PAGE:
The Jerusalem District Court was motioned on March 28th, 2011 by Mobileye Technologies Ltd. to enjoin L.D. Israel Auto Equipment Investment and two others from using or presenting the mark AWACS on the following day (March 29th, 2011) in a conference held in the Tel Aviv area.
Mobileye developed a system designed to prevent traffic accidents. The parties had a distribution agreement which was terminated in January 2011. L.D. contracted Safe Drive Systems to import her products into Israel and was about to launch one of these products in the conference under the mark “RD140 Radar AWACS”. Mobileye sought injunctive relief arguing that in the agreements between the parties L.D. undertook to market Mobileye under Mobileye marks, but instead used the mark AWACS and therefore Mobileye products in Israel are known under the AWACS mark and the reputation in this mark belongs to Mobileye. L.D. argued that the mark AWACS belongs to her because it was agreed between the parties that: L.D. will market Mobileye products under the AWACS mark, it registered a trademark over the AWACS mark, it set up a company named AWACS and an Internet web site <www.awacs.co.il>. L.D. also argued the new product will not use the name AWACS although the AWACS mark belongs to L.D..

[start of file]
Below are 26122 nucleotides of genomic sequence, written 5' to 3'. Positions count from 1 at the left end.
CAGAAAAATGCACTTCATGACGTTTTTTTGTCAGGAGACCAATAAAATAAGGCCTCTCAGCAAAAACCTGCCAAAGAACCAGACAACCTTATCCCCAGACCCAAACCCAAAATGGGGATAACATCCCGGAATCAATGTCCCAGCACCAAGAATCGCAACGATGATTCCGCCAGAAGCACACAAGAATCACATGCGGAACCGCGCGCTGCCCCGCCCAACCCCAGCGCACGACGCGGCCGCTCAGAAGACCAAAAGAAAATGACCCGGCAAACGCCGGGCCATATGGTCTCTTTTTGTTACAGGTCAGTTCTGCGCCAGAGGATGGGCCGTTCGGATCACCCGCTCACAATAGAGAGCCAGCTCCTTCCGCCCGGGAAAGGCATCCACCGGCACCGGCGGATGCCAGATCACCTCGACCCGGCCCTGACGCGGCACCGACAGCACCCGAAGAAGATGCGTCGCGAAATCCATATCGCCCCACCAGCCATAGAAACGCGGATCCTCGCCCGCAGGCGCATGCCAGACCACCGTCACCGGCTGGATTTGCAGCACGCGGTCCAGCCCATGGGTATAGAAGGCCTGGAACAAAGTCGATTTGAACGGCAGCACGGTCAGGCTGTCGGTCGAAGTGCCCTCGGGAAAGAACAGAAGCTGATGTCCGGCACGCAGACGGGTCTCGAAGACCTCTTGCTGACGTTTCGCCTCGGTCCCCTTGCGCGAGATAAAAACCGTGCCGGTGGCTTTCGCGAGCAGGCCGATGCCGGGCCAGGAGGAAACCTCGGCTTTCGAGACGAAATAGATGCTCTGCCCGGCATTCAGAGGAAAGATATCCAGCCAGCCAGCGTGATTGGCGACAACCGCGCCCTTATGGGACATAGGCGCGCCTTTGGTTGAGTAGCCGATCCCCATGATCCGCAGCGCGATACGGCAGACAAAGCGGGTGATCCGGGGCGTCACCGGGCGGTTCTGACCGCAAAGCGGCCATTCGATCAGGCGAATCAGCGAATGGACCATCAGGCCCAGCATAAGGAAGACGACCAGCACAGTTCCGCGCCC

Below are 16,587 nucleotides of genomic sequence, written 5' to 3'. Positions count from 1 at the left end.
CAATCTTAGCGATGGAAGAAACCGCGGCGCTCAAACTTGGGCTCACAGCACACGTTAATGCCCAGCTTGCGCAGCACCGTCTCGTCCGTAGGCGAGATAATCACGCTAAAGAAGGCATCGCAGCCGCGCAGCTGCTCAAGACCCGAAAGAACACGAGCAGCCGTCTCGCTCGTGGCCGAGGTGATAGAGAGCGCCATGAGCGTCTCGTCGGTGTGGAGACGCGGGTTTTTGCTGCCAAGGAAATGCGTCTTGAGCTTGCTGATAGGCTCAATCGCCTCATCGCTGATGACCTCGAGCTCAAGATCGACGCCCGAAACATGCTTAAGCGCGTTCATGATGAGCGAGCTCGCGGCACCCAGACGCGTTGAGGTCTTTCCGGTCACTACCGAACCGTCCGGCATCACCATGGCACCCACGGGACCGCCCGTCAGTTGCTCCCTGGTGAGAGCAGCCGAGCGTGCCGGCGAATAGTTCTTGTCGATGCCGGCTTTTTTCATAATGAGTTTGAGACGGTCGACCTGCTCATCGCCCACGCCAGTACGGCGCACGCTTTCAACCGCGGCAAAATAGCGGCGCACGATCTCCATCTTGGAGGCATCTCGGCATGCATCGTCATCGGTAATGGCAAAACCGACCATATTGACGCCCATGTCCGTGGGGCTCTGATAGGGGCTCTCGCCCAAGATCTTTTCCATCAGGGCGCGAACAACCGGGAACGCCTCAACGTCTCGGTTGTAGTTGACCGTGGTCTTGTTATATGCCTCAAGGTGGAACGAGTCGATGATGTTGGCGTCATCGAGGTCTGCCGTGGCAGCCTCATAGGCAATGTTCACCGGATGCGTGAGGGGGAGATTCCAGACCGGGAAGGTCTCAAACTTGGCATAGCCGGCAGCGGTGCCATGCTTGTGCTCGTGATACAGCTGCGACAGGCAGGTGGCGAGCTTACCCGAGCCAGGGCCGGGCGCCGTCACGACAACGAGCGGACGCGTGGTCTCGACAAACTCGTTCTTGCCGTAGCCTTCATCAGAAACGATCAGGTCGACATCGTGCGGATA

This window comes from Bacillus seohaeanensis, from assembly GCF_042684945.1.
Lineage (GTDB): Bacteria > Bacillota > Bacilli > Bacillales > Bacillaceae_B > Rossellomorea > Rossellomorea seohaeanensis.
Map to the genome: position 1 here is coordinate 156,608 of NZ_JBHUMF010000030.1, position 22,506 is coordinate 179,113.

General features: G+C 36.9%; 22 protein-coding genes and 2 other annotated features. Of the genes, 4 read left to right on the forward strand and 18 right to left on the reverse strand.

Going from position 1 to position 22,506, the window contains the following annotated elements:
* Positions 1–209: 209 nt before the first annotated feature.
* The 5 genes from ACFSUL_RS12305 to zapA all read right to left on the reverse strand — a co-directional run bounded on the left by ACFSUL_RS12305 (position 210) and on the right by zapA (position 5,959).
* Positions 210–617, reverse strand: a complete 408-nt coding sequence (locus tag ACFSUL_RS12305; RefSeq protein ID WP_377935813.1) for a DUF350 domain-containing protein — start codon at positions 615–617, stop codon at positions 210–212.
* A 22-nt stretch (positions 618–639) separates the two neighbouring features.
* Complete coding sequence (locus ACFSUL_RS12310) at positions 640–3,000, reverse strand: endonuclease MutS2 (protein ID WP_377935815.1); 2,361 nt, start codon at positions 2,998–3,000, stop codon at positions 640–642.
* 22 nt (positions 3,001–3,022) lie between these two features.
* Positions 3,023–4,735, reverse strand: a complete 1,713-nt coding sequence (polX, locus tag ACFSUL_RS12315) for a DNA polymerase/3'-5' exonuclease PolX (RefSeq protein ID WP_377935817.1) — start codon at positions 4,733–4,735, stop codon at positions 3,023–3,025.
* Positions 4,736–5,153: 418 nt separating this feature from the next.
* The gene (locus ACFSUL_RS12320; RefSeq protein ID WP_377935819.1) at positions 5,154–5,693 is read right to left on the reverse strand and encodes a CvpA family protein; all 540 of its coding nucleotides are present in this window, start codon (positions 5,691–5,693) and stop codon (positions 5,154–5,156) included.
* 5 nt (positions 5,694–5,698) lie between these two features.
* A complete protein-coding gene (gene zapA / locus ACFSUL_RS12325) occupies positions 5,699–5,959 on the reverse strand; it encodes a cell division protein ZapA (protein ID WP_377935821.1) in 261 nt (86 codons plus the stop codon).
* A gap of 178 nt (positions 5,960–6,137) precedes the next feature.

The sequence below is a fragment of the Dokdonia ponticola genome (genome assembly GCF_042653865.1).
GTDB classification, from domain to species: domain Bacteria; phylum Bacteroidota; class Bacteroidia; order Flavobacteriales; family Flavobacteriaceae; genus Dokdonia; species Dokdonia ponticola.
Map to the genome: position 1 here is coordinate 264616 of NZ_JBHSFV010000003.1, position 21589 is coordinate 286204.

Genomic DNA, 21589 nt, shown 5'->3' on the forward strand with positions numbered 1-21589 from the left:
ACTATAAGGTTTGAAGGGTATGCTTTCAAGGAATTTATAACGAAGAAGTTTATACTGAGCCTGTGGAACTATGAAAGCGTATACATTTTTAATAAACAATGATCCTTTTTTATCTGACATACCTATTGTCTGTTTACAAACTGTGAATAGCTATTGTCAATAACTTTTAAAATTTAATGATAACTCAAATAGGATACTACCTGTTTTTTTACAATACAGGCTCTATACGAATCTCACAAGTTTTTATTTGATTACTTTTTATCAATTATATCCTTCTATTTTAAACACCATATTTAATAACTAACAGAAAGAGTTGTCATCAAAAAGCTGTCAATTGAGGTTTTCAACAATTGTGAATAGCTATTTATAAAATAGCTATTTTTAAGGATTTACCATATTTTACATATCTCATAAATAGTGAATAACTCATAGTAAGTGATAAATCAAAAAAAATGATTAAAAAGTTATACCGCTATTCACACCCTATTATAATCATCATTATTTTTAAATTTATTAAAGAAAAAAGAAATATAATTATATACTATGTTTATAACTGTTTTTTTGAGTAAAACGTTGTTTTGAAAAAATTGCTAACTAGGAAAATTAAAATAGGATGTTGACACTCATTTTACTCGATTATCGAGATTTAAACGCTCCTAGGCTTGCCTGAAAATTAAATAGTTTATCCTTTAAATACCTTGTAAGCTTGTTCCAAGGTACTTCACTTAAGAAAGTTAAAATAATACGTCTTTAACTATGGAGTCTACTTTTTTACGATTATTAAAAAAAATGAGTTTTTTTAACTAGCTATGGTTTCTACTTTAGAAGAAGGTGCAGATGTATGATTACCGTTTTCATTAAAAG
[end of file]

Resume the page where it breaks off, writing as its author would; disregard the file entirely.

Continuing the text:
The Court decided to issue an injunction stating that L.D. did market Mobileye products and that during the first two years the products were marketed by agreement of the parties under the AWACS mark. There is therefore no doubt, the court said, that the AWACS mark is identified with the products of Mobileye. Moreover, the evidence showed that L.D. took the AWACS mark off the invitation to the conference. This fact served against L.D.
The court also held that the balance of convenience weighed against L.D. and in favor of Mobileye in view of the fact that continued use of the marketing of Drive Safe Products under the AWACS mark would cause injury to Mobileye, but would cause injury to L.D.
Finally, the court held that Mobileye unreasonably delayed the filing of the motion because it knew that L.D. continued to use the AWACS mark after the termination of the distribution agreement and was aware that L.D. distributed an invitation to the conference on which the AWACS mark appeared. The court held laches did apply in this case but to avoid a likelihood of confusion as to the product issued the injunction.
It is notable that L.D. still owns the AWACS registered trademark and that Mobileye does not appear to making use of the AWACS trademark herself. These facts were not dealt with in the decision of the court.